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The Cambridge History of English and American Literature in 18 Volumes (1907–21).
Volume VIII. The Age of Dryden.

VI. The Restoration Drama

§ 10. His Friends and Way of Life

Congreve was thirty when he gave The Way of the World to the theatre. He wrote no more for the stage. The history of letters shows no other instance of defection so great as this. Several reasons for his sudden abandonment of letters have been suggested—the cold reception of The Way of the World, or the blundering attack of Jeremy Collier. The reasons are insufficient. The natural aristocracy of Congreve’s mind makes light of such rebuffs as these. A better reason is not far to seek. In depicting society Congreve had fallen in love with it. He turned willingly from art to life, for which his character and his studies alike fitted him. He was by temperament what himself would have called a man of quality. He might have sat for the portrait of Valentine or Mirabell. He lavished in talk his incomparable gifts as an intellectual gladiator, choosing only a quieter field for their display. The generosity of his friends placed him above and beyond the irking of want or debt. Soon after the production of Love for Love he was appointed commissioner for the licensing for hackney coaches, an office which he held until 1707. Commissioner of wine licences from 1705 to 1714, secretary for Jamaica from 1714 onwards, he enjoyed also a place in the Paper office, and lived in comfortable affluence upon £1200 a year. Taking but a modest interest in politics, he kept aloof from the strife of parties, and neither side was urgent to strip him of his emoluments. When—in 1711—he feared to be deprived of his commissionership of wine licences, Swift waited upon “my Lord-Treasurer,” successfully pleaded the cause of Congreve, and was able to reassure his friend. “So I have made a worthy man easy,” he writes, “and that is a good day’s work.” Few of his contemporaries had more or more closely attached friends. Halifax accepted his dedication and guarded his interests. Of Dryden’s generous sympathy towards him something has already been said. It was to him that Steele dedicated his Miscellanies, and that Pope addressed the famous epilogue of his Iliad, which does equal honour to himself and to Congreve.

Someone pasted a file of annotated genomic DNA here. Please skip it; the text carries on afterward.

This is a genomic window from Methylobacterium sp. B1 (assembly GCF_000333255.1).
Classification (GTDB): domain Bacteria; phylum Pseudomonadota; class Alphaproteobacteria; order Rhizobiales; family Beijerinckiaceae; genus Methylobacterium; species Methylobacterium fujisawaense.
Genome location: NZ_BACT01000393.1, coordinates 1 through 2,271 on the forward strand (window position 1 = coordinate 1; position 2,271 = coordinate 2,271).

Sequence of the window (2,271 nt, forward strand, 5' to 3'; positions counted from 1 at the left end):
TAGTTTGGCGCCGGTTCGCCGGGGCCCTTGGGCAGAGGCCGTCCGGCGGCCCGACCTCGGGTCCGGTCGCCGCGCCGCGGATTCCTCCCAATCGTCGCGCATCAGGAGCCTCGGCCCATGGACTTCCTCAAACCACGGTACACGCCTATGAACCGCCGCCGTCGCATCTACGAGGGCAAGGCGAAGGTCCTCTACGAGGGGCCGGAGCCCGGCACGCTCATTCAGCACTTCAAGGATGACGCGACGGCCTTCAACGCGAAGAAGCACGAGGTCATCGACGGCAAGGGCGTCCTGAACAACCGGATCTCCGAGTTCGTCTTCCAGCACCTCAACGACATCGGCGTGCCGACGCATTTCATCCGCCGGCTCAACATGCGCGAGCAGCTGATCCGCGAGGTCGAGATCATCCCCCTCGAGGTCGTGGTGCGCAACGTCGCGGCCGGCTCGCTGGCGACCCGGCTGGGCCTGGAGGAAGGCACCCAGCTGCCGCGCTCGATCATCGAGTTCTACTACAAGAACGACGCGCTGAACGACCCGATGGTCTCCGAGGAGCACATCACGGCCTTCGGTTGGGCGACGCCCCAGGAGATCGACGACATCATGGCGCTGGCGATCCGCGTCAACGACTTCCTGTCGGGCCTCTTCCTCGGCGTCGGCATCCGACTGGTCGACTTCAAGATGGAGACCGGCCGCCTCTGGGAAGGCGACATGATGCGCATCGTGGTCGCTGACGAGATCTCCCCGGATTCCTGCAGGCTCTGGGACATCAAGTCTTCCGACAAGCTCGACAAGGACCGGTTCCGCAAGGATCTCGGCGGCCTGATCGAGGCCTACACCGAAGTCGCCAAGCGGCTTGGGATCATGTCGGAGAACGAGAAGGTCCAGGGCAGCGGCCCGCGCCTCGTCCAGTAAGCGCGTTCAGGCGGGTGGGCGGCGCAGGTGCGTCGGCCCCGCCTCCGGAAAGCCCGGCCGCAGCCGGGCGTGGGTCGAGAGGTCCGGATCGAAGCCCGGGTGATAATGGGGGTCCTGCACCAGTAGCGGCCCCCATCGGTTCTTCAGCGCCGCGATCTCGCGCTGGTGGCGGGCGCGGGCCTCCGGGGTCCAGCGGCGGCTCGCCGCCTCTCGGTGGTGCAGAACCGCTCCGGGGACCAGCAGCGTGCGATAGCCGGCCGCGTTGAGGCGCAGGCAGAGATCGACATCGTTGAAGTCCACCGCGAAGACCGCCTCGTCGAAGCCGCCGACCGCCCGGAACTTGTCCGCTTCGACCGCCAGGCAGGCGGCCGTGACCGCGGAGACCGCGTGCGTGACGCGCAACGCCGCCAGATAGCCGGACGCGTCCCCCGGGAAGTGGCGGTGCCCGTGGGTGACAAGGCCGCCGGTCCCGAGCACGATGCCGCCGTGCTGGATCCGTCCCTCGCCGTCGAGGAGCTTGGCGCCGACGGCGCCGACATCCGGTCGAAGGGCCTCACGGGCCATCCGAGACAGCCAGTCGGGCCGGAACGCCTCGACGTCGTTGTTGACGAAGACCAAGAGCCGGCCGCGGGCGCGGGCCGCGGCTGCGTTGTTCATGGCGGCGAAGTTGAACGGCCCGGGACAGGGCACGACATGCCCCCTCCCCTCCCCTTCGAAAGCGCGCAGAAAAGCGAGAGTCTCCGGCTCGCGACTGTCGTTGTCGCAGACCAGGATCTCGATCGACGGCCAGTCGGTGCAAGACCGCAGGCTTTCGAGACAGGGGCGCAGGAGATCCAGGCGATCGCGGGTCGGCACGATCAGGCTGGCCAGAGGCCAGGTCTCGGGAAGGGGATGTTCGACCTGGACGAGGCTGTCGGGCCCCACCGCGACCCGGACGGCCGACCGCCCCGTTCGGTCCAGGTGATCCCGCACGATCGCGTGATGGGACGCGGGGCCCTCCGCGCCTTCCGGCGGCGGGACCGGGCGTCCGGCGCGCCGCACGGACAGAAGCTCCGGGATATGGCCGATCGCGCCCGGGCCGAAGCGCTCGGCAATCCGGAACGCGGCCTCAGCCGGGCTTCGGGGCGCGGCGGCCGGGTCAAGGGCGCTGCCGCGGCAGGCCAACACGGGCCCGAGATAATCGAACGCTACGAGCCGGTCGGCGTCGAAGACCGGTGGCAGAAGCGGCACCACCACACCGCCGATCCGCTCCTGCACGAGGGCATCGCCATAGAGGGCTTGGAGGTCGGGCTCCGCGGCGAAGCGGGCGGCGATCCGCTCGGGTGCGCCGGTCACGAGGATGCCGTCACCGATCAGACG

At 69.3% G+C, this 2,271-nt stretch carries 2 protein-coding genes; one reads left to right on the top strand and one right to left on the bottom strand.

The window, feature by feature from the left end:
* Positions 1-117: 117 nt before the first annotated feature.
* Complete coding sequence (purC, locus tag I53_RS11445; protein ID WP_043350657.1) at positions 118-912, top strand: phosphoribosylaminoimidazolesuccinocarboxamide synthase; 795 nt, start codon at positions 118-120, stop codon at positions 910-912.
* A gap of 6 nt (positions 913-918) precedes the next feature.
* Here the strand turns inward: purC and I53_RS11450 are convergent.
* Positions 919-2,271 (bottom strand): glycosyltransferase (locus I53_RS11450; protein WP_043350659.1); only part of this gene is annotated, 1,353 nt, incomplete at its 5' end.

Such were some of Congreve’s intimates, nor did his wealth of friendship proceed from mere complacency. He was not every man’s friend because he was no man’s enemy. The social graces were active in him. His talk must have been an easy echo of his comedies. Swift, the sternest of judges, “dined with him and Estcourt” on one occasion, “and laughed till six.” Though long before his death he was acclaimed the greatest man of letters in his time, though he lived in an atmosphere of grandeur, his kindly services were always at the disposition of others. “On another visit he gave me a Tatler,” says Swift, “as blind as he is, for little Harrison.” The courage and gaiety of his heart were undiminished by gout or by that fiercest scourge of a scholar, the loss of his eyesight. As the passage of the years separated him further from the triumphs of the stage, the writer was lost in the man of the world. “He is so far from being puff’d up with vanity,” wrote Giles Jacob, “that he abounds with humility and good-nature. He does not show so much the poet as the gentleman.” It was this worldly front, which he showed to Voltaire in 1726, and which shocked the French philosopher, avid of literary fame. Congreve, in conversation, dismissed his masterpieces as trifles, and received Voltaire on the foot of a gentleman, who lived very plainly. Voltaire replied that, had Congreve had the misfortune to be a mere gentleman, he would not have visited him. Both men spoke justly. But Voltaire did not sufficiently appreciate the natural reticence of the Englishman, who, without the slightest vanity, was still unwilling to discuss the masterpieces, which lay a quarter of a century behind him.

Thus, he lived a discreet, well-ordered life, visiting the country houses of his friends, gossiping at Wills’s, seeking such solace as Bath or Tunbridge Wells might afford him. Of Mrs. Bracegirdle, the enchantress, whose genius embellished his plays, he remained unto the end the friend and neighbour. To the duchess of Marlborough, the wife of Francis Godolphin, he was bound in the bonds of a close attachment. When he died in 1729 he left £200 to the actress, and to the duchess £10,000, a sum which might, as Johnson says, “have given great assistance to the ancient family, from which he was descended.” For this disposal of his wealth Congreve has been rated by Macaulay in his best Orbilian manner. At this distance of time and with our imperfect knowledge of his motives, it seems rash to condemn the poet, whose generosity was rewarded after her own guise by the duchess of Marlborough. Davies tells us that she had

  • an automaton, or small statue of ivory, made exactly to resemble him, which every day was brought to table. A glass was put in the hand of this statue, which was supposed to bow to her Grace, and to nod in approbation of what she spoke to it.
  • This is the mere frippery of fame. Posterity, content, like Voltaire, to forget the gentleman, remembers the poet, who used the English tongue with perfect mastery, and who, alone of his race and time, was fit to tread a measure in wit and raillery with Molière himself.